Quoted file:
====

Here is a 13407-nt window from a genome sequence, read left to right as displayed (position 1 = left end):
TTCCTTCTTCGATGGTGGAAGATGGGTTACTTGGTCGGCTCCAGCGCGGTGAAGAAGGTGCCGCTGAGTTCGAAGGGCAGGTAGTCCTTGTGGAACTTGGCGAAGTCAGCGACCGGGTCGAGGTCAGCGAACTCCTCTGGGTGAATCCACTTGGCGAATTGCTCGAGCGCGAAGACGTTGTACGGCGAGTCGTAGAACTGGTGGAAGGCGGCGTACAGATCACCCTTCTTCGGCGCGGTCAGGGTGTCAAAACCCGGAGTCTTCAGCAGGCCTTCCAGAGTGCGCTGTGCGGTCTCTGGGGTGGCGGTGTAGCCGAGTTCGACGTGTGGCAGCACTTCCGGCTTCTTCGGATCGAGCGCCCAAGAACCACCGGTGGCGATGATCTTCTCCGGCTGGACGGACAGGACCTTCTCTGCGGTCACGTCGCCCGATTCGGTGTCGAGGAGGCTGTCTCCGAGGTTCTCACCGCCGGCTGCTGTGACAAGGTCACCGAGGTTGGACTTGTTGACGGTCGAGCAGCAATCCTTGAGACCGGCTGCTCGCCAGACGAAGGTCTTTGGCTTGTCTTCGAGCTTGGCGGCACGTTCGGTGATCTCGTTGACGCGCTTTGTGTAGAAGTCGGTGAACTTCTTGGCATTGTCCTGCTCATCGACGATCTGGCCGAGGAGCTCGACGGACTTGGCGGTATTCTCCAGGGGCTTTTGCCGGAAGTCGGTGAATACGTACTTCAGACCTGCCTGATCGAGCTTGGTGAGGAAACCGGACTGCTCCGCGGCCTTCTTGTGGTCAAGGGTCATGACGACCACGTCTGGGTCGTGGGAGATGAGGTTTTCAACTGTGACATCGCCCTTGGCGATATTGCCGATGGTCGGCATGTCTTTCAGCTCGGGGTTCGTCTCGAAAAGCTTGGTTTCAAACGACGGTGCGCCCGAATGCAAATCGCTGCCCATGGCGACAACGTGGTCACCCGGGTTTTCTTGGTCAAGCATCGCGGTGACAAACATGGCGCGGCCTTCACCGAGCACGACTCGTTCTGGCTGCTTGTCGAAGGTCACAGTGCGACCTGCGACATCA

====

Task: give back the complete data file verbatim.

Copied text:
Here is a 13407-nt window from a genome sequence, read left to right as displayed (position 1 = left end):
TTCCTTCTTCGATGGTGGAAGATGGGTTACTTGGTCGGCTCCAGCGCGGTGAAGAAGGTGCCGCTGAGTTCGAAGGGCAGGTAGTCCTTGTGGAACTTGGCGAAGTCAGCGACCGGGTCGAGGTCAGCGAACTCCTCTGGGTGAATCCACTTGGCGAATTGCTCGAGCGCGAAGACGTTGTACGGCGAGTCGTAGAACTGGTGGAAGGCGGCGTACAGATCACCCTTCTTCGGCGCGGTCAGGGTGTCAAAACCCGGAGTCTTCAGCAGGCCTTCCAGAGTGCGCTGTGCGGTCTCTGGGGTGGCGGTGTAGCCGAGTTCGACGTGTGGCAGCACTTCCGGCTTCTTCGGATCGAGCGCCCAAGAACCACCGGTGGCGATGATCTTCTCCGGCTGGACGGACAGGACCTTCTCTGCGGTCACGTCGCCCGATTCGGTGTCGAGGAGGCTGTCTCCGAGGTTCTCACCGCCGGCTGCTGTGACAAGGTCACCGAGGTTGGACTTGTTGACGGTCGAGCAGCAATCCTTGAGACCGGCTGCTCGCCAGACGAAGGTCTTTGGCTTGTCTTCGAGCTTGGCGGCACGTTCGGTGATCTCGTTGACGCGCTTTGTGTAGAAGTCGGTGAACTTCTTGGCATTGTCCTGCTCATCGACGATCTGGCCGAGGAGCTCGACGGACTTGGCGGTATTCTCCAGGGGCTTTTGCCGGAAGTCGGTGAATACGTACTTCAGACCTGCCTGATCGAGCTTGGTGAGGAAACCGGACTGCTCCGCGGCCTTCTTGTGGTCAAGGGTCATGACGACCACGTCTGGGTCGTGGGAGATGAGGTTTTCAACTGTGACATCGCCCTTGGCGATATTGCCGATGGTCGGCATGTCTTTCAGCTCGGGGTTCGTCTCGAAAAGCTTGGTTTCAAACGACGGTGCGCCCGAATGCAAATCGCTGCCCATGGCGACAACGTGGTCACCCGGGTTTTCTTGGTCAAGCATCGCGGTGACAAACATGGCGCGGCCTTCACCGAGCACGACTCGTTCTGGCTGCTTGTCGAAGGTCACAGTGCGACCTGCGACATCA